It isn’t easy gardening in winter, let alone on Dartmoor. The UK, with its distinct seasons, offers a challenge to keeping a year round vegetable supply. By late autumn, it feels as if there is nothing left to harvest after the near glut in summer. Even in spring, as plants are beginning to grow, there are too few things ready to harvest. We’ve had to learn about what to grow and when, protecting our vegetables, and making use of different vegetable varieties to fill empty spaces in the garden.
So far, the new and improved raised beds, which Roger built this past spring, complete with their chicken wire surround to keep out pesky critters, are working a treat. We have been feasting the past few months on kale, beets, spinach, winter purslane, radishes, and land cress. The rainbow chard is beginning to look pickable and our spring cabbages are blossoming out to a respectable size. Our progress comes as a huge satisfaction.
Growing for winter is truly a year-round job. It begins in the summer when we must resist being seduced by the bounty of veg we gather at that time, staying focused on the leaner months of autumn and winter to follow. By October, light levels are low, affecting the speed of germination. Add in a healthy dose of wind, rain and cold, which begin to dominate the weather forecast, and it is tempting to throw in the trowel. As is our style, we ignore all the obvious discouraging signs and charge ahead.
We’ve never had much luck with leeks, and so didn’t bother this year. But now, I’m regretting having not given leeks, garlic and more onions a spot in our winter beds. In reading up on these edible alliums, I discover that garlic actually needs a period of cold and so wants, nay begs, to be in the ground and growing well before the arrival of winter. I will need to make a note for next year in my little black book.
We have a forecast of snow for later today, so Roger has just put on his waterproofs and headed out to cover the beds with horticultural fleece. Most days this autumn and winter have been easy for us to tend to the garden. But this week it feels like wind, rain, freezing temperatures, rabbits, slugs, and a host of other challenges are joining hands to welcome us each time we go out to pick some lettuce. I have half a mind to forego our Five-A-Day.
Despite all the challenges, lettuce does well through the winter as does spinach, which actually is easier to grow in winter than in summer because it doesn’t go to seed so quickly. We are always thinking about what to grow and whether or not to bother. I don’t have any interest in growing peas and beans, they aren’t suited to our location. Nor, do I have any interest in Brussel Sprouts. Despite how much I love them, they take up too much space in the garden.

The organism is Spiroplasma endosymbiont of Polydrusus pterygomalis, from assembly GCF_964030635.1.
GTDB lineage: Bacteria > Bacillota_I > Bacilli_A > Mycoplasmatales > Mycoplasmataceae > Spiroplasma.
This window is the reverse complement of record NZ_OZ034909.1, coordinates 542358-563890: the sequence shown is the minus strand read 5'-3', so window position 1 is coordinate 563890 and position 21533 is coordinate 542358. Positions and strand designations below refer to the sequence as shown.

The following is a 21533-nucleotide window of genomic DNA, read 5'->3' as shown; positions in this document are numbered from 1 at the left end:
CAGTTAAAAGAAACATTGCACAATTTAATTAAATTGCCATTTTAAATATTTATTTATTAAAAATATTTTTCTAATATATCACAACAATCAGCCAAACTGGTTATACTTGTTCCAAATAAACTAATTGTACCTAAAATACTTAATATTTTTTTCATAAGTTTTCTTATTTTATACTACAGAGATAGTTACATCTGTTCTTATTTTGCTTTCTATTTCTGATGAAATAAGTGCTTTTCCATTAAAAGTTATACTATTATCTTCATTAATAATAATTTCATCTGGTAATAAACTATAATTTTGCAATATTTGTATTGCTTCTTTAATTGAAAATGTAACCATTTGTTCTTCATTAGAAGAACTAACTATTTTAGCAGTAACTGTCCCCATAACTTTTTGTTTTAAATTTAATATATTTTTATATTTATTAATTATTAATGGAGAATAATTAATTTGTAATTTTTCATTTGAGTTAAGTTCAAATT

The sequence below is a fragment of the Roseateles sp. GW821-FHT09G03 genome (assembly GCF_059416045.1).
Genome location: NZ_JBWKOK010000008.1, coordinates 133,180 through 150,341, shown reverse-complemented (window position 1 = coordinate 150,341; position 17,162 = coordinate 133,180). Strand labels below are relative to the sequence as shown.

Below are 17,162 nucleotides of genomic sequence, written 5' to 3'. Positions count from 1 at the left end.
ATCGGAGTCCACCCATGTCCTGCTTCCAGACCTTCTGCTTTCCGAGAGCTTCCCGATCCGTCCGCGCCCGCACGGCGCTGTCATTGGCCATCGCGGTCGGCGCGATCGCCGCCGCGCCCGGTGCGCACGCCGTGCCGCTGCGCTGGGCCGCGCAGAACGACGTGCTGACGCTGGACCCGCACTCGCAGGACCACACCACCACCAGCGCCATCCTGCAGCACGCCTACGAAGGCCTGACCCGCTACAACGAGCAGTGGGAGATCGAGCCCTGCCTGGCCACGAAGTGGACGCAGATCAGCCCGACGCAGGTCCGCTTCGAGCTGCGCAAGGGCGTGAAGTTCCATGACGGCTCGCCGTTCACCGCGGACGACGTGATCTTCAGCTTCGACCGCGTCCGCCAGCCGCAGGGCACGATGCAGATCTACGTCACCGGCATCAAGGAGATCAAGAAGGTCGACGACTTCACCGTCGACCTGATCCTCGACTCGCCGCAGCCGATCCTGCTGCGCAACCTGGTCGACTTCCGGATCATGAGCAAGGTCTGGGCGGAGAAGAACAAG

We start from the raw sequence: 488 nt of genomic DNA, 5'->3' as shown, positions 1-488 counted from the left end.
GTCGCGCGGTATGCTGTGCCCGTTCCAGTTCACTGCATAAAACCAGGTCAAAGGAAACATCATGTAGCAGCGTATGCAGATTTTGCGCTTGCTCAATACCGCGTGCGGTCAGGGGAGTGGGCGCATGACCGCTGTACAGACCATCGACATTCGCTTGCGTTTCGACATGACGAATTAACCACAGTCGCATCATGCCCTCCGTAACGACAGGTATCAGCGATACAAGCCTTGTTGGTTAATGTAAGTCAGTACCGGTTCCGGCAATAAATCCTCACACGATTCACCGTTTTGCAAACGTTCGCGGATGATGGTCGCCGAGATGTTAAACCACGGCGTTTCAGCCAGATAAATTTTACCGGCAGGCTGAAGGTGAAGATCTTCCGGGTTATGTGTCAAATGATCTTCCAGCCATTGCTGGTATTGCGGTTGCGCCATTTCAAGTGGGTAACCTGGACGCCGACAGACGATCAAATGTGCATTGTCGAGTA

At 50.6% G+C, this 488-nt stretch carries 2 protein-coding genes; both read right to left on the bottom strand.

Winter gardening also involves planning for the spring. While sitting by the fire with the snow coming down, thoughts drift to: What will we repeat? What will we try new? What will we completely abandon? Two years of aubergines and we aren’t going to bother again. They grow, they flower, and then nothing. It’s best to learn from mistakes and build on our successes. With that in mind, Roger has purchased several fruit bushes which do well in acidic soil. Where to plant these is yet to be decided, but we will need to get them in the ground soon. Of course, my make shift bird netting for the blueberry bushes will no longer do, so we are discussing how to go about building a fruit cage which will be easy to access and yet not blow over in some of the strong winds we get in our moorland valley. Despite this new challenge, which we brought on ourselves, we are both looking forward to growing more fruit.
While the rain hammered down this morning, I was dry inside the greenhouse giving it some attention by tipping out pots with finished plants from the summer, pulling weeds which are making their home inside the greenhouse, watering the strawberry plants, and giving it a good sweep. In the early spring, we’ll take everything out and clean the glass and give the floor a scrub to rid it of moss and mould, but there’s no point doing this in winter.
With our winter garden, it’s vegementary, really. It’s all down to the planning. Typically, we have big gaps form March through May and in the past, November onwards. Not this year! We gave some thought to how we were going to rotate our crops in the raised beds and when we needed to plant things out for winter. Because there are any number of things that can go wrong: Some leafy crops are prone to bolting; caterpillars seek out and find cabbages; there’s club root, flea beetles, birds, slugs, snails, whitefly, and heavy rains, and strong winds. It’s apocalyptic! But the stuff that survives, thrives and provides, delights us. Really, we just try a few things, see what works and then repeat.